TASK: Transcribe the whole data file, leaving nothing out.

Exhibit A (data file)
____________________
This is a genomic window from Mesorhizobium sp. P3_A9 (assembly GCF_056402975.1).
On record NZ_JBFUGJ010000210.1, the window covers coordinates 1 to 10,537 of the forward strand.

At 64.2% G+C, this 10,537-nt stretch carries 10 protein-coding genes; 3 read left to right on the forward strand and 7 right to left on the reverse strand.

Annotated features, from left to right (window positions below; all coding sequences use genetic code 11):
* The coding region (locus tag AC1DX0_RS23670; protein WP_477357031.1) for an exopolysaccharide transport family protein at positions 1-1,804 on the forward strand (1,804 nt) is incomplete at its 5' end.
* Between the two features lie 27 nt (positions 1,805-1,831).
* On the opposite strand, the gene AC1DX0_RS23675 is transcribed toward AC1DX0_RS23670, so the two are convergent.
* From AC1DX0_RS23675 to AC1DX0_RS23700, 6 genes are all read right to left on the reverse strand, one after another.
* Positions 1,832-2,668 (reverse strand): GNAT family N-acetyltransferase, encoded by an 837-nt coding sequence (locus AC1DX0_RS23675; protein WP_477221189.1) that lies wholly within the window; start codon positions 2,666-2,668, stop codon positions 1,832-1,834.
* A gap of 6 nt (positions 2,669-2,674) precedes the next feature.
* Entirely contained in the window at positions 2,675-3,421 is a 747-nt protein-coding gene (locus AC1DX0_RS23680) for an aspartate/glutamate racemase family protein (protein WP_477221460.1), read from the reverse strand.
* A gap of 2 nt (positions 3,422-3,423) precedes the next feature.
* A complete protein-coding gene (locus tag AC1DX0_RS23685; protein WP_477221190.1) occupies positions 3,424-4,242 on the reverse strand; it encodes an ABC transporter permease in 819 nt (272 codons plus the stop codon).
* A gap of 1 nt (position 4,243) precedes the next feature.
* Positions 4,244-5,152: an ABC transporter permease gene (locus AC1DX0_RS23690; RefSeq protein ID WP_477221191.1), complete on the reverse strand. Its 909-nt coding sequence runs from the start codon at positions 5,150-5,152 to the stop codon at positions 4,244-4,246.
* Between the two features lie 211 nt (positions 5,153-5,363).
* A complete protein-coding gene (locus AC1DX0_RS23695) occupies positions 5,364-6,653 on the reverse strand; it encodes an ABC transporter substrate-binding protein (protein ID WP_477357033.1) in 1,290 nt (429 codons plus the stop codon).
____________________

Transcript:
This is a genomic window from Mesorhizobium sp. P3_A9 (assembly GCF_056402975.1).
On record NZ_JBFUGJ010000210.1, the window covers coordinates 1 to 10,537 of the forward strand.

At 64.2% G+C, this 10,537-nt stretch carries 10 protein-coding genes; 3 read left to right on the forward strand and 7 right to left on the reverse strand.

Annotated features, from left to right (window positions below; all coding sequences use genetic code 11):
* The coding region (locus tag AC1DX0_RS23670; protein WP_477357031.1) for an exopolysaccharide transport family protein at positions 1-1,804 on the forward strand (1,804 nt) is incomplete at its 5' end.
* Between the two features lie 27 nt (positions 1,805-1,831).
* On the opposite strand, the gene AC1DX0_RS23675 is transcribed toward AC1DX0_RS23670, so the two are convergent.
* From AC1DX0_RS23675 to AC1DX0_RS23700, 6 genes are all read right to left on the reverse strand, one after another.
* Positions 1,832-2,668 (reverse strand): GNAT family N-acetyltransferase, encoded by an 837-nt coding sequence (locus AC1DX0_RS23675; protein WP_477221189.1) that lies wholly within the window; start codon positions 2,666-2,668, stop codon positions 1,832-1,834.
* A gap of 6 nt (positions 2,669-2,674) precedes the next feature.
* Entirely contained in the window at positions 2,675-3,421 is a 747-nt protein-coding gene (locus AC1DX0_RS23680) for an aspartate/glutamate racemase family protein (protein WP_477221460.1), read from the reverse strand.
* A gap of 2 nt (positions 3,422-3,423) precedes the next feature.
* A complete protein-coding gene (locus tag AC1DX0_RS23685; protein WP_477221190.1) occupies positions 3,424-4,242 on the reverse strand; it encodes an ABC transporter permease in 819 nt (272 codons plus the stop codon).
* A gap of 1 nt (position 4,243) precedes the next feature.
* Positions 4,244-5,152: an ABC transporter permease gene (locus AC1DX0_RS23690; RefSeq protein ID WP_477221191.1), complete on the reverse strand. Its 909-nt coding sequence runs from the start codon at positions 5,150-5,152 to the stop codon at positions 4,244-4,246.
* Between the two features lie 211 nt (positions 5,153-5,363).
* A complete protein-coding gene (locus AC1DX0_RS23695) occupies positions 5,364-6,653 on the reverse strand; it encodes an ABC transporter substrate-binding protein (protein ID WP_477357033.1) in 1,290 nt (429 codons plus the stop codon).